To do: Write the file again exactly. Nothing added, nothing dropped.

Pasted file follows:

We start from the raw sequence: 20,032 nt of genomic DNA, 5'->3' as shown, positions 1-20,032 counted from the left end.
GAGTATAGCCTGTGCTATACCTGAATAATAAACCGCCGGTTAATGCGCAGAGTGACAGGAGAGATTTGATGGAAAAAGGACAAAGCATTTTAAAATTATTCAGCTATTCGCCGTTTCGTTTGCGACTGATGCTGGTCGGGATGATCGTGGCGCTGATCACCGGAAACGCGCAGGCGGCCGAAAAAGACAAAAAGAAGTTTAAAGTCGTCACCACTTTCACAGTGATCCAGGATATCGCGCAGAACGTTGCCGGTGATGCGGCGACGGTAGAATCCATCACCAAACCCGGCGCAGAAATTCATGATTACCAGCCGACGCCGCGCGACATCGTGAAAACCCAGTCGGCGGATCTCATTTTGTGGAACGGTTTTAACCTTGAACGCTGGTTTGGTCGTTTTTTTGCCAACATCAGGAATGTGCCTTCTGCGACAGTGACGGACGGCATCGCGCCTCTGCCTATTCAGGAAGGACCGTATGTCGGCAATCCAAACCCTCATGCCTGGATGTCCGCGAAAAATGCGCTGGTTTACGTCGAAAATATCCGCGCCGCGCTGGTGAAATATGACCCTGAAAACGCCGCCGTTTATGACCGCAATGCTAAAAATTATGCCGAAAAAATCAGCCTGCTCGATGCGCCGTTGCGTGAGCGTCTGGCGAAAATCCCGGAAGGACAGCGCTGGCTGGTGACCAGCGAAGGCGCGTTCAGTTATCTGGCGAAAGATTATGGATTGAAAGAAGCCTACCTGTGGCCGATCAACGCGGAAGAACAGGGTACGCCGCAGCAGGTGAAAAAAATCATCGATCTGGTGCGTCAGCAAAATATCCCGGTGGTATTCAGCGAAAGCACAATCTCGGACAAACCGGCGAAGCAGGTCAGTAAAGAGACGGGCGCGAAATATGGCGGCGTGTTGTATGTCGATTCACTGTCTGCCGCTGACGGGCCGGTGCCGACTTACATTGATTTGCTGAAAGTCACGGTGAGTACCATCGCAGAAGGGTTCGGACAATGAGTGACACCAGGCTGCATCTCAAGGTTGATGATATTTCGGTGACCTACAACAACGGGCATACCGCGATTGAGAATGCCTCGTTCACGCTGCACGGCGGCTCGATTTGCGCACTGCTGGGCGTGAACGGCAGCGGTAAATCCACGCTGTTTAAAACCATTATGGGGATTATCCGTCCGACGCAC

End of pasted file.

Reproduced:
We start from the raw sequence: 20,032 nt of genomic DNA, 5'->3' as shown, positions 1-20,032 counted from the left end.
GAGTATAGCCTGTGCTATACCTGAATAATAAACCGCCGGTTAATGCGCAGAGTGACAGGAGAGATTTGATGGAAAAAGGACAAAGCATTTTAAAATTATTCAGCTATTCGCCGTTTCGTTTGCGACTGATGCTGGTCGGGATGATCGTGGCGCTGATCACCGGAAACGCGCAGGCGGCCGAAAAAGACAAAAAGAAGTTTAAAGTCGTCACCACTTTCACAGTGATCCAGGATATCGCGCAGAACGTTGCCGGTGATGCGGCGACGGTAGAATCCATCACCAAACCCGGCGCAGAAATTCATGATTACCAGCCGACGCCGCGCGACATCGTGAAAACCCAGTCGGCGGATCTCATTTTGTGGAACGGTTTTAACCTTGAACGCTGGTTTGGTCGTTTTTTTGCCAACATCAGGAATGTGCCTTCTGCGACAGTGACGGACGGCATCGCGCCTCTGCCTATTCAGGAAGGACCGTATGTCGGCAATCCAAACCCTCATGCCTGGATGTCCGCGAAAAATGCGCTGGTTTACGTCGAAAATATCCGCGCCGCGCTGGTGAAATATGACCCTGAAAACGCCGCCGTTTATGACCGCAATGCTAAAAATTATGCCGAAAAAATCAGCCTGCTCGATGCGCCGTTGCGTGAGCGTCTGGCGAAAATCCCGGAAGGACAGCGCTGGCTGGTGACCAGCGAAGGCGCGTTCAGTTATCTGGCGAAAGATTATGGATTGAAAGAAGCCTACCTGTGGCCGATCAACGCGGAAGAACAGGGTACGCCGCAGCAGGTGAAAAAAATCATCGATCTGGTGCGTCAGCAAAATATCCCGGTGGTATTCAGCGAAAGCACAATCTCGGACAAACCGGCGAAGCAGGTCAGTAAAGAGACGGGCGCGAAATATGGCGGCGTGTTGTATGTCGATTCACTGTCTGCCGCTGACGGGCCGGTGCCGACTTACATTGATTTGCTGAAAGTCACGGTGAGTACCATCGCAGAAGGGTTCGGACAATGAGTGACACCAGGCTGCATCTCAAGGTTGATGATATTTCGGTGACCTACAACAACGGGCATACCGCGATTGAGAATGCCTCGTTCACGCTGCACGGCGGCTCGATTTGCGCACTGCTGGGCGTGAACGGCAGCGGTAAATCCACGCTGTTTAAAACCATTATGGGGATTATCCGTCCGACGCAC